America’s Broken Democracy

by Jeffrey D. Sachs

Jeffrey D. Sachs is Professor of Economics and Director of the Earth Institute at Columbia University. He is also a Special Adviser to United Nations Secretary-General on the Millennium Development Goals.

NEW YORK – US President Donald Trump’s ravings against the 2015 Paris climate agreement are partly a product of his ignorance and narcissism. Yet they represent something more. They are a reflection of the deep corruption of the US political system, which, according to one recent assessment, is no longer a “full democracy.” American politics has become a game of powerful corporate interests: tax cuts for the rich, deregulation for mega-polluters, and war and global warming for the rest of the world.

Six of the G7 countries worked overtime last week to bring Trump around on climate change, but Trump resisted. European and Japanese leaders are accustomed to treating the US as an ally on key issues. With Trump in power, it is a habit they are rethinking.

But the problem goes beyond Trump. Those of us living in the United States know first-hand that America’s democratic institutions have deteriorated markedly over the last several decades, beginning perhaps as far back as the 1960s, when Americans began to lose confidence in their political institutions. US politics have become increasingly corrupt, cynical, and detached from public opinion. Trump is but a symptom, albeit a shocking and dangerous one, of this deeper political malaise.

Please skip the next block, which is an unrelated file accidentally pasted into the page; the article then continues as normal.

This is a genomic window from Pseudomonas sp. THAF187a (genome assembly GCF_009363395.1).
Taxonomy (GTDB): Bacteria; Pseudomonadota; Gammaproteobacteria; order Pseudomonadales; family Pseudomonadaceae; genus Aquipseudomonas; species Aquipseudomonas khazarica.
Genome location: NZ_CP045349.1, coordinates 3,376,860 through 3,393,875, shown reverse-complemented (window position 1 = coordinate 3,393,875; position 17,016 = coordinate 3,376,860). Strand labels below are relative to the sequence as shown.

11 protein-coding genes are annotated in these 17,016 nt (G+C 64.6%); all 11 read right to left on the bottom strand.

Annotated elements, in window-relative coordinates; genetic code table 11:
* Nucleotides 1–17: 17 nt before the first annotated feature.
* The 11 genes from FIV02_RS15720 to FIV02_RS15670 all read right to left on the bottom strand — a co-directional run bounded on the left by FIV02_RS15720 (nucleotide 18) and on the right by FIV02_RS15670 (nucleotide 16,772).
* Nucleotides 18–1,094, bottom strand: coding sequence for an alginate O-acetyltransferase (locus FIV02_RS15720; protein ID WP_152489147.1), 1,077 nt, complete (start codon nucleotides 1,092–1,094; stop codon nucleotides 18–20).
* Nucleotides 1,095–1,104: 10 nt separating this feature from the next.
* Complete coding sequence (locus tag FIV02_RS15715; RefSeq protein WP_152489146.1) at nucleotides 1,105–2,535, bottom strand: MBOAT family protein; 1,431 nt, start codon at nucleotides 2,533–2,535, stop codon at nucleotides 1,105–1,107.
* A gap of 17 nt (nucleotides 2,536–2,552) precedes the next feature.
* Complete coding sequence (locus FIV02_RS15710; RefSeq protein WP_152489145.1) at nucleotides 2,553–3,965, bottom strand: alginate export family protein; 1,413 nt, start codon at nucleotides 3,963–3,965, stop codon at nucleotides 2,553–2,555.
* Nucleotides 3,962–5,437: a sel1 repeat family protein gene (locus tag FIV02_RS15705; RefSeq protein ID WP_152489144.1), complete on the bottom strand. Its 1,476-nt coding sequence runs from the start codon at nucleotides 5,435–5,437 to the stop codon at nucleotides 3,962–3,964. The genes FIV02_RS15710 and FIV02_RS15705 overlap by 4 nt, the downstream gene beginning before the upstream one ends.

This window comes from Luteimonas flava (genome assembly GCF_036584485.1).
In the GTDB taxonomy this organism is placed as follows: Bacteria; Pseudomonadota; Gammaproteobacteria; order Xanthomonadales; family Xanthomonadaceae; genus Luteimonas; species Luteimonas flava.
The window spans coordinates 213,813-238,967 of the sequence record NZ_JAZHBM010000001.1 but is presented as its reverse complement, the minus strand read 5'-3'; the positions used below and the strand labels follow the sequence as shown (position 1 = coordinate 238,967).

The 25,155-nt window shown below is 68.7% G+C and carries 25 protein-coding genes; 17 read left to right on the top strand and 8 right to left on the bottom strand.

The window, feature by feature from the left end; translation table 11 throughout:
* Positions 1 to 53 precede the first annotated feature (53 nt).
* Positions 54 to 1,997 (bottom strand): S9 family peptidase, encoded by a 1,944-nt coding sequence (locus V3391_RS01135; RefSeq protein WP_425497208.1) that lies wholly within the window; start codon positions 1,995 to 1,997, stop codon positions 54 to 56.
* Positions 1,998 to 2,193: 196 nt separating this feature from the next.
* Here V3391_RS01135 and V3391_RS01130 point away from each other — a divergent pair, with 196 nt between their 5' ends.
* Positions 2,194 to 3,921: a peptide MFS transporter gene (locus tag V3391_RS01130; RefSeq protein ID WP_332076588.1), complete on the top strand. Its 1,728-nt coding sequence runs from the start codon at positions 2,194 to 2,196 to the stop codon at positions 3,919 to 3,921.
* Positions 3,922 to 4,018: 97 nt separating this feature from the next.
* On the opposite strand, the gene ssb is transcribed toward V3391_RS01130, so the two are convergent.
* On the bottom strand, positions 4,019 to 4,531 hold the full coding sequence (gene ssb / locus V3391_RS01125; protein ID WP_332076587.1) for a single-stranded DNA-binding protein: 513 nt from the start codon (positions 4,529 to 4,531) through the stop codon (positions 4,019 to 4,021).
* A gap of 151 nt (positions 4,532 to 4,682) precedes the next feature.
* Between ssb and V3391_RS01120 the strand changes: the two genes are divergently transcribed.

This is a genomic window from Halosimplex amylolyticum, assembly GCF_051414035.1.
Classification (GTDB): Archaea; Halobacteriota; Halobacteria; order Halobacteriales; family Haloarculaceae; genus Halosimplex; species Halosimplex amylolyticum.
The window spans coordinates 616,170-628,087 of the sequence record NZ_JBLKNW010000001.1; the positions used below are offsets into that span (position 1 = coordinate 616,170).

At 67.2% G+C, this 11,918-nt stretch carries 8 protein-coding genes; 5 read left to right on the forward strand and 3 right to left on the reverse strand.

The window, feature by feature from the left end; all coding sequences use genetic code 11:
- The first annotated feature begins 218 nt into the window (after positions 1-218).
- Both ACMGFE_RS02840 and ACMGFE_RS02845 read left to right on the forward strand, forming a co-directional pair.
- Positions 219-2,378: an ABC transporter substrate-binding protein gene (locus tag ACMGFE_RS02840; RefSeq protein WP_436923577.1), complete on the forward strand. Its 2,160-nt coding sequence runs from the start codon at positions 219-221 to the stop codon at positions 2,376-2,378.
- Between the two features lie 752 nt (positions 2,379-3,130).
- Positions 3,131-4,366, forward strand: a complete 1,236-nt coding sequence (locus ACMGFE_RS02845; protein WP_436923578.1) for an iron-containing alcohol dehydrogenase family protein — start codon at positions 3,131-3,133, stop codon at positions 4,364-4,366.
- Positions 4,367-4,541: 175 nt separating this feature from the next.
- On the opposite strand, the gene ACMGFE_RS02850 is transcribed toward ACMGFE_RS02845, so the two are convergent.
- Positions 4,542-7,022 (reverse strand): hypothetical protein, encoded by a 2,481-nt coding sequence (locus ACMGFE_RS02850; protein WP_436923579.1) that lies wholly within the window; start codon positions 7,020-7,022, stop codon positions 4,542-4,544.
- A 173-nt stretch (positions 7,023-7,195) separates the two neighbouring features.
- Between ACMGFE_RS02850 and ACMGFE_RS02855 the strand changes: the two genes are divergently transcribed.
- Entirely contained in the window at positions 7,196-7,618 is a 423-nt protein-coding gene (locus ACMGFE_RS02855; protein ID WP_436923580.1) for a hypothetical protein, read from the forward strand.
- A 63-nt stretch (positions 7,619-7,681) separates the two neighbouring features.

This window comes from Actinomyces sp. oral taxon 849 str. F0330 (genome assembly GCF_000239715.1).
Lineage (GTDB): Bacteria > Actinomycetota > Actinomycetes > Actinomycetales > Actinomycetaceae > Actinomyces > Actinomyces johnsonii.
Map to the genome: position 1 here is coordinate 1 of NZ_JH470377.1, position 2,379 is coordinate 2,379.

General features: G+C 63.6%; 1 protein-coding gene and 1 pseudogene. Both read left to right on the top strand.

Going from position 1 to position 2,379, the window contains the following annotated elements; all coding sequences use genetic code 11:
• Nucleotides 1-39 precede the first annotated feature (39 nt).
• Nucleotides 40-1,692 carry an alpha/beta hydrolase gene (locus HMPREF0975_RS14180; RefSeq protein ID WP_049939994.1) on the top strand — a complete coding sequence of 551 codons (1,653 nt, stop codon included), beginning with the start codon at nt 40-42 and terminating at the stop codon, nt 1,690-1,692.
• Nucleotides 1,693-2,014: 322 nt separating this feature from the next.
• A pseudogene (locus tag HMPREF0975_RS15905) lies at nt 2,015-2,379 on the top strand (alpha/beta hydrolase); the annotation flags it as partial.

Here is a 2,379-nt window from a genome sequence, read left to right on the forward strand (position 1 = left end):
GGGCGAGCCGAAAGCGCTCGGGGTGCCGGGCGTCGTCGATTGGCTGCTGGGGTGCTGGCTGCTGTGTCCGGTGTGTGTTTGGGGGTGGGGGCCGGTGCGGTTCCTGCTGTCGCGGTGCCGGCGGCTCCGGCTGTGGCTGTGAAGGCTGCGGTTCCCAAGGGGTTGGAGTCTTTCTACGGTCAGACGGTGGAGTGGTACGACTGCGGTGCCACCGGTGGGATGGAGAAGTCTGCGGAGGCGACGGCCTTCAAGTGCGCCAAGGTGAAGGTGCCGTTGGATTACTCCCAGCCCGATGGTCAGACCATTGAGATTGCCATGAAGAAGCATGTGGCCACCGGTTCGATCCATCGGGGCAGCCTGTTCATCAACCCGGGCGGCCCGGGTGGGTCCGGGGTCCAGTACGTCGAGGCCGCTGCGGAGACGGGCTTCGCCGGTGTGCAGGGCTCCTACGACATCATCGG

Trump’s policies embody mean-spirited priorities that are widely backed by the Republican Party in the US Congress: slash taxes for the rich at the expense of programs to help the poor and working class; increase military spending at the expense of diplomacy; and allow for the destruction of the environment in the name of “deregulation.”

And, indeed, from Trump’s perspective, the highlights of his recent trip abroad were signing a $110 billion arms deal with Saudi Arabia, berating other NATO members for their supposedly insufficient military spending, and rejecting the pleas of US allies to continue in the fight global warming. Congressional Republicans broadly cheer these frightening policies.

Meanwhile, Trump and the Republican-controlled Congress are trying to rush through legislation that would deprive more than 20 million people of health care, in order to cut taxes for the richest Americans. Trump’s newly proposed budget would slash Medicaid (health insurance for the poor), the Supplemental Nutrition Assistance Program (food for the poor), foreign assistance (aid for the world’s poorest), funding for the United Nations, and spending on science and technology. Trump would, in short, gut the federal programs for education, training, the environment, civilian science, diplomacy, housing, nutrition, and other urgent civilian priorities.

These are not the priorities shared by most Americans – not even close. A majority wants to tax the rich, maintain health coverage, stop America’s wars, and fight global warming. According to recent polling data, Americans overwhelmingly want to stay in the Paris Climate Agreement, which Trump has pledged to leave. Trump and his cronies are fighting public opinion, not representing it.

They are doing this for one reason, and one reason only: money. More precisely, Trump’s policies serve the corporate interests that pay the campaign bills and effectively run the US government. What Trump signifies is the culmination of a long-term process whereby powerful corporate lobbies have bought their way to power. Today, companies like ExxonMobil, Koch Industries, Continental Energy, and other mega-polluting companies no longer need to lobby; Trump has handed them the keys to the State Department, the Environmental Protection Agency, and the Energy Department. They also hold senior congressional staff positions.